We pay 8 cents per word for vignettes and short stories, most often between 250 and 2,000 words. We seldom buy stories longer than 3,000 words, and we don’t serialize novels.
We’re especially interested in character-driven vignettes that explore the near-term impacts of artificial intelligence, automation, genetic augmentation, and space travel, and the impacts of technology on governance, climate, and social structures. We also enjoy being surprised by original or unexpected topics.
Thoughtful but accessible fiction will constitute the majority of our purchases, but there’s always room for humor. Also, a note that when we say near-term, we’re looking for vignettes that portray what you think will be viable or probable in the next 1-7 years. We realize there’s plenty of variability in that range based on human optimism and pessimism and we’re OK with that.
We often pair fiction with existing Scout reporting, but we’ve also been known to build Scout’s journalistic product around particularly compelling speculative or science fiction vignettes.
We buy First English Language serial rights plus certain non-exclusive rights explained in our contract. We sometimes publish, but do not typically purchase, excerpts and reprints.
Scout will consider material submitted by any writer, previously published or not. We are especially interested in writers who bring perspectives or voices to their work that contribute to diversity in science and speculative fiction.
We publish online content on a regular, rolling basis. Our average response time is three weeks. If you have not heard from us in two months, you can query us about the submission at[email protected] Thanks for your interest in Scout and good luck!
Payment: 8 cents per word
Note: Will print dark fiction but not pure horror
ALERT: Please don’t submit stories longer than 1,500 words. Daily Science Fiction (DSF) is a market accepting speculative fiction stories from 100 to 1,500 words in length. By this we mean science fiction, fantasy, slipstream, etc. We will consider flash series–three or more flash tales built around a common theme. If you are submitting a flash series, please note that it is a series in your cover letter and at the top of the submitted text in the submission box. Each story does need to stand on its own.
We do not accept reprints. Unfortunately, if you have placed a story on your website, where it is open and available to the multiple billion people who have access to the internet, that constitutes publication. We’re sorry. No, we don’t accept self-published works.
Please don’t submit the same story to us and any other venue at the same time. Please don’t send us more than one story. Don’t send us another until we send you a response.
We pay 8 cents per word for first worldwide rights and for nonexclusive reprint rights. Additionally, we reserve the right to pay you more money for additional reprinting in themed Daily Science Fiction anthologies.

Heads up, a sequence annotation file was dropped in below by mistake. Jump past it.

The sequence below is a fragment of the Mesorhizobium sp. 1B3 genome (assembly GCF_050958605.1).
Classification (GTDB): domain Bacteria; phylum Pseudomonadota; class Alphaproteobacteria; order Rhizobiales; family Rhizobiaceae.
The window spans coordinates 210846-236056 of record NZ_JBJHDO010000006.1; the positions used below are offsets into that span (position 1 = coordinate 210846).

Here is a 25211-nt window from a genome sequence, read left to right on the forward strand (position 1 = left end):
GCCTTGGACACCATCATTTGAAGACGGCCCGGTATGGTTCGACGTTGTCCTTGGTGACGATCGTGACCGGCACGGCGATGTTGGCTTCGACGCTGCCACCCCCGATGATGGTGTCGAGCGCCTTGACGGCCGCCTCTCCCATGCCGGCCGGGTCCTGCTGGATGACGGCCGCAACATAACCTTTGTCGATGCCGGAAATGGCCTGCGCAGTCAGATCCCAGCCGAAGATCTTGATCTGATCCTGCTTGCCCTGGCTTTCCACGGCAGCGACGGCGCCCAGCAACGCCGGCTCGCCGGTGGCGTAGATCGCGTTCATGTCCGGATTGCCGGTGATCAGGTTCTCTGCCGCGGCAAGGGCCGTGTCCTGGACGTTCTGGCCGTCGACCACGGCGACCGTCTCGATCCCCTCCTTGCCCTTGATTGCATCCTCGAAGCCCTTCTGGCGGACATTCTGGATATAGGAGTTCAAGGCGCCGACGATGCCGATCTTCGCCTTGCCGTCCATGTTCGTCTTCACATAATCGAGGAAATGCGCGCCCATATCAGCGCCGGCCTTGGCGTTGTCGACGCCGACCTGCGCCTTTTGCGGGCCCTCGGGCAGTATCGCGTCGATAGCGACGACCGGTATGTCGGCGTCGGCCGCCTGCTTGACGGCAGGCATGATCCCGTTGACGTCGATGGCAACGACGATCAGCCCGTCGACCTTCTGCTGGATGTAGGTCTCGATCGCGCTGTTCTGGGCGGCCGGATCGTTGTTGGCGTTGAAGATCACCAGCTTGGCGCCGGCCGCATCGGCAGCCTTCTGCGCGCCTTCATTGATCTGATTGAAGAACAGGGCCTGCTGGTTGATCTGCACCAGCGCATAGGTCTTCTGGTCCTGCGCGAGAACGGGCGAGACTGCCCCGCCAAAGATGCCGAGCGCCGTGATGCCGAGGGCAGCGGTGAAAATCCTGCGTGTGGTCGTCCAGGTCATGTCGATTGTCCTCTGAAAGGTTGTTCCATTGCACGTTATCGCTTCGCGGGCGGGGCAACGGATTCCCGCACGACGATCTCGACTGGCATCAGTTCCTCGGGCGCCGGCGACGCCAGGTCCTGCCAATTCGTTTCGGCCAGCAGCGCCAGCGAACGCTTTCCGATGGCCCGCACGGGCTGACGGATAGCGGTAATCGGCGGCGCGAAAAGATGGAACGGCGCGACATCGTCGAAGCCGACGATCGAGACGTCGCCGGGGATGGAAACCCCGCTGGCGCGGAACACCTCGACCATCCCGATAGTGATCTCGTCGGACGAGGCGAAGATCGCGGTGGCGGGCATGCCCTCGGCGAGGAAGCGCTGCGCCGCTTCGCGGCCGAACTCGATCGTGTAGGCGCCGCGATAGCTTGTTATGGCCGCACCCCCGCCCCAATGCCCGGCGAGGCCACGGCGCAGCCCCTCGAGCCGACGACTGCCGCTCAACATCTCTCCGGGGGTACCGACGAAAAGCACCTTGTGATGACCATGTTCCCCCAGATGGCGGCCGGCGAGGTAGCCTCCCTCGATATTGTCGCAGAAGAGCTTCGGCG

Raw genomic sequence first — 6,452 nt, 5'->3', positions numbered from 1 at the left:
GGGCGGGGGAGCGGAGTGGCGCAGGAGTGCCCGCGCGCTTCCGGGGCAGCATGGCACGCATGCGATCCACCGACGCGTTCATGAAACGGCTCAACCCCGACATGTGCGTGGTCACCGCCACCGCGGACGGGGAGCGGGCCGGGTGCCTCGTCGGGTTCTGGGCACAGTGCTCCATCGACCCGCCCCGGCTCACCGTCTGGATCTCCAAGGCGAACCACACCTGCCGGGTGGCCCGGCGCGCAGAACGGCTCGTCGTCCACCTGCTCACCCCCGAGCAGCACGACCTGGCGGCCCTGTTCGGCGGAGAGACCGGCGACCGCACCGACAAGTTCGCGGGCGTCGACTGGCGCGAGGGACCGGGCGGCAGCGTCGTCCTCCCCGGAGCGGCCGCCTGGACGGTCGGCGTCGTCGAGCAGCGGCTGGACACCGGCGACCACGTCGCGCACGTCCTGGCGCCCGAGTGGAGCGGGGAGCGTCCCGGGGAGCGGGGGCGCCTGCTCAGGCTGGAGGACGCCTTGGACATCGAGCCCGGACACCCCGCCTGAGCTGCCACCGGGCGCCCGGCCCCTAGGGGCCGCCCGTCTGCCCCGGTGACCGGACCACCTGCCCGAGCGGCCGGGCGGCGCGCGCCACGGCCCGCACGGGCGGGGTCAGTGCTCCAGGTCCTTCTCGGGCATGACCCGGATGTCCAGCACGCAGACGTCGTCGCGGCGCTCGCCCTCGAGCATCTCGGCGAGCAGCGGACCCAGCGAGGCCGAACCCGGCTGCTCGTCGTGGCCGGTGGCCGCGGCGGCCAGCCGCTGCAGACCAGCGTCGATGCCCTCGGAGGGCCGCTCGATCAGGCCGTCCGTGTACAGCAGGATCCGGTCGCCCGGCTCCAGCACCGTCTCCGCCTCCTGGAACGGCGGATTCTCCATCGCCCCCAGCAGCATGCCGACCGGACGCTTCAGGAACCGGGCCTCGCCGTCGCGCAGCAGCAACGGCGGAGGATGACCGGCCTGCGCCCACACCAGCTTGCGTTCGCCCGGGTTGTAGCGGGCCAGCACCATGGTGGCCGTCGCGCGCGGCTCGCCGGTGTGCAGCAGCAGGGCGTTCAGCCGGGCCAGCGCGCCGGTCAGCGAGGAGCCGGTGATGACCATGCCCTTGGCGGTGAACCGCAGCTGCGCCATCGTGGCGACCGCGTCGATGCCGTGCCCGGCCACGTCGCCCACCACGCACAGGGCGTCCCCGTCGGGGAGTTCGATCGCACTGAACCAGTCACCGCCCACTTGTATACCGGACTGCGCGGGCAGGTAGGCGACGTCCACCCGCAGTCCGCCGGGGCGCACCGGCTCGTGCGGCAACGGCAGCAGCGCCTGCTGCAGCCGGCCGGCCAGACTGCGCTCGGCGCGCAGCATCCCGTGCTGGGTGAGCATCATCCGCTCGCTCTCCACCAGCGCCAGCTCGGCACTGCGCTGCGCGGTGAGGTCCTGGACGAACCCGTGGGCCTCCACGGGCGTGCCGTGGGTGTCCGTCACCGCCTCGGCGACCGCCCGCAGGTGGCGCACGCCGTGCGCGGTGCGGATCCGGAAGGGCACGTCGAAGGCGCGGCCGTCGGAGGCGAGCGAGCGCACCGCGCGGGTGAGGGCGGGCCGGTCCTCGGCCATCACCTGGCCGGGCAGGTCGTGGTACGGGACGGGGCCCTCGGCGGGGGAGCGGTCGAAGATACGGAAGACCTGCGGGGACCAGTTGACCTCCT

First publication sounds simple, but in today’s fractured fiction market it is anything but. Here’s what we mean by first worldwide rights: Your story will be distributed by email to our (free) subscription list, it will then be available on the website, via RSS, eventually through kindle and iphone/ipad (the “issue” consisting of all stories published during its calendar month), and as archived on the DailyScienceFiction.com website. The nonexclusive reprint rights are anticipated to apply to the omnibus volume of DSF’s stories for one year. Themed anthologies are anticipated to consist of 50-100% material originally published on DailyScienceFiction.com, plus additional materials as contracted. For these anthologies, payment will be determined if and when they occur.
- We need short short fiction, especially flash fiction. Among our featured stories, a shorter tale will get an extra nudge on the scale when weighed against a longer one. This is both for financial reasons and because it matches the preferences of a plurality of our readership. Not fair? Perhaps. Consider yourself forewarned.
- Of course, we want your stories to ooze originality, but a well-written story is a must. We are fond of character-driven fiction, though readers point out that not every story we publish fits that rubric. Our goal is to publish the best stories we can that will be interesting, worthwhile reads. Some stories, especially in the short short fiction, will succeed despite lack of plot, character, punctuation, what-have-you.
- We may purchase dark fantasy, but try not to publish pure horror. We don’t mind feeling the flush of arousal, but will not publish erotica. Guns a-blazing might make our day, but we don’t suspect most military SF will win us over. Humor? We take it, It often works especially for short short fiction, but do keep in mind that one alien’s funny bone is located near another species’ sac of indifference. We’re likely not your best market for longer funny tales.
- We don’t accept multiple or simultaneous submissions, but we promise to be as prompt as possible with our responses. Query if you haven’t heard back in four weeks. Or better yet, check your story’s status on this website. There is now a “check status” option on the sidebar.
- PS We’d like to emphasize that guidelines aren’t worth the paper they’re printed on (which in this case is no paper at all). Splurge for a free email subscription, or if you can’t afford free, browse the archives here on the website. Read, and get a feel for what Daily Science Fiction publishes. We always want new and different work, of course, but you can get a real tactile sense of this or any other publication only by reading it.
Via: Daily Science Fiction.